Intelligent Video Conferencing



It is ironic that the more technology we, as a society, create and use to simplify our lives, the more we become bogged down by its complications, peculiarities, and bugs. This seems to have been the case for the lower end videoconferencing systems. Tied down to the field of view of the camera being used, the users of these systems are forced to sit in front of the terminal and try to communicate in this contrived, unnatural and certainly uncomfortable environment. There is no doubt that the most effective communication occurs between individuals who are near each other. It is in this environment where body language, mannerisms, use of visual aids, and spontaneity supplement, if not underscore the message being communicated. Herein lies the vision of the I.V.C. project: to develop a cost-effective, easy to use, "technology transparent" communications tool.

Technology transparent is the term used to define the lack of complicated interfaces, procedures and skills needed to operate this system. The ultimate goal is to make the technology a "second nature" background process, allowing the user to use all of his/her resources into communicating effectively. This admittedly ambitious goal, which would require advances in the audio/visual quality of the I.V.C. supported product and the underlying network technology, would bring budget videoconferencing out of the "novelty" stage to the profitable consumer marketing stage.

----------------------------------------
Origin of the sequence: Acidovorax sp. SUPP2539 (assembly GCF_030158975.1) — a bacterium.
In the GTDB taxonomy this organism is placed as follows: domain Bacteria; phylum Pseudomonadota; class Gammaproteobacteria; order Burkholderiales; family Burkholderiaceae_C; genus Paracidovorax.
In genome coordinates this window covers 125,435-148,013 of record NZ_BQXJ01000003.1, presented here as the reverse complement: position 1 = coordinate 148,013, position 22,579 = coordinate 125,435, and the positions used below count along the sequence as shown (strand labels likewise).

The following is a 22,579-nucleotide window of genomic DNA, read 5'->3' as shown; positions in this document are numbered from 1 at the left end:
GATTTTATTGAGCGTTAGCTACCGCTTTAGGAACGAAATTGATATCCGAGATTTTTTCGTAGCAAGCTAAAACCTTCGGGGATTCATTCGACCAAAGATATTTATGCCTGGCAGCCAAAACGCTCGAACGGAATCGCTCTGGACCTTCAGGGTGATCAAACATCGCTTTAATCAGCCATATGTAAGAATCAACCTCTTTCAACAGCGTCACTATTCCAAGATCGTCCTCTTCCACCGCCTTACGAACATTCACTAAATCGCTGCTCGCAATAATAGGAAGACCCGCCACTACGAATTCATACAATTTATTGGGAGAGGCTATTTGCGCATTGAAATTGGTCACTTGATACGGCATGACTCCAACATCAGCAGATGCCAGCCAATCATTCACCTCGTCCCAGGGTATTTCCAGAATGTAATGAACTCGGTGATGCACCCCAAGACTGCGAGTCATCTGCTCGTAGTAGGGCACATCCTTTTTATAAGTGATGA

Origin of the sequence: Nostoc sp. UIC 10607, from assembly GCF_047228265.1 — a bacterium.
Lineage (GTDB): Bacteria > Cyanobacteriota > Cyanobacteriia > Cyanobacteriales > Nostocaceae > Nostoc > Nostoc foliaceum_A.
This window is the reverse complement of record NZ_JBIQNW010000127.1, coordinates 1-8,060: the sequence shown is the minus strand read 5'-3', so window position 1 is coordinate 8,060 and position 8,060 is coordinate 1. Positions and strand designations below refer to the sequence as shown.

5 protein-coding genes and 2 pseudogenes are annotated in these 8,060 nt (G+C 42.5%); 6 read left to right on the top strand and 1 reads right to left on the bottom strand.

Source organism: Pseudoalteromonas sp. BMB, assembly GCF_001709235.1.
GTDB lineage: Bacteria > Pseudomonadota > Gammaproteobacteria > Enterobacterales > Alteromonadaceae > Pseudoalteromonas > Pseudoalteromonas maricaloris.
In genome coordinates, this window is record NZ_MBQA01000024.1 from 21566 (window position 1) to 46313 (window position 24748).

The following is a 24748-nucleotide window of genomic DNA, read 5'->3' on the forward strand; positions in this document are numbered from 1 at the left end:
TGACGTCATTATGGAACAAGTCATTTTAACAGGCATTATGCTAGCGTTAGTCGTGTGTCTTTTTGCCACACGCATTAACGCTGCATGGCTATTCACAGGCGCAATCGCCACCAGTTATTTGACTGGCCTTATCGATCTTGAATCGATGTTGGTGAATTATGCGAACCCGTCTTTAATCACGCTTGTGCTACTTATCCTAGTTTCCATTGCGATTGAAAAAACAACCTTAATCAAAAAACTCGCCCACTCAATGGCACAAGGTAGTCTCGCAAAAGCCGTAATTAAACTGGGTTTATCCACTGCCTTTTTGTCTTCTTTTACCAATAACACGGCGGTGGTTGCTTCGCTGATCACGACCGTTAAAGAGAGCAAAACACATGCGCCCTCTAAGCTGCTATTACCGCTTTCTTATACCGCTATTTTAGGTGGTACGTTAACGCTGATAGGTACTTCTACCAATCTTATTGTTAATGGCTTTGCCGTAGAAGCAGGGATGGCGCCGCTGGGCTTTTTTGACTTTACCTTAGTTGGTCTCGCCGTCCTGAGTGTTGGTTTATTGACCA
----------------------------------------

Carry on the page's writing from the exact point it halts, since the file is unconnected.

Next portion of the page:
The I.V.C. project is intended to be the first stepping stone to this goal. It has as its aim to deliver within a 6 to 7 month time frame, a functional, two way, videoconferencing prototype. The end product will be a hardware/software package with the intent of demonstrating the feasibility of a full-blown system. To this end, the hardware will mainly consist of Motorola's MC68HC11 evaluation board, a breadboard with some necessary interfacing hardware, the mechanical assembly which will be built to house and move the Quickcam, and the user's transmitter pack. The software will be run through the user's choice of Web browsers (i.e. Netscape Navigator, Internet Explorer). The user's PC will be connected to the Quickcam and necessary hardware via the parallel port. Thus, the end product will be a functional system in prototype form. Because of this target, the Motorola evaluation board is quite ideal. It allows for easy interfacing, code uploading and system debugging through its monitor program. Finally, the breadboard will interface with the evaluation board's connector and the three receiving transducers, which will be placed on the Quickcam via a custom built connector.

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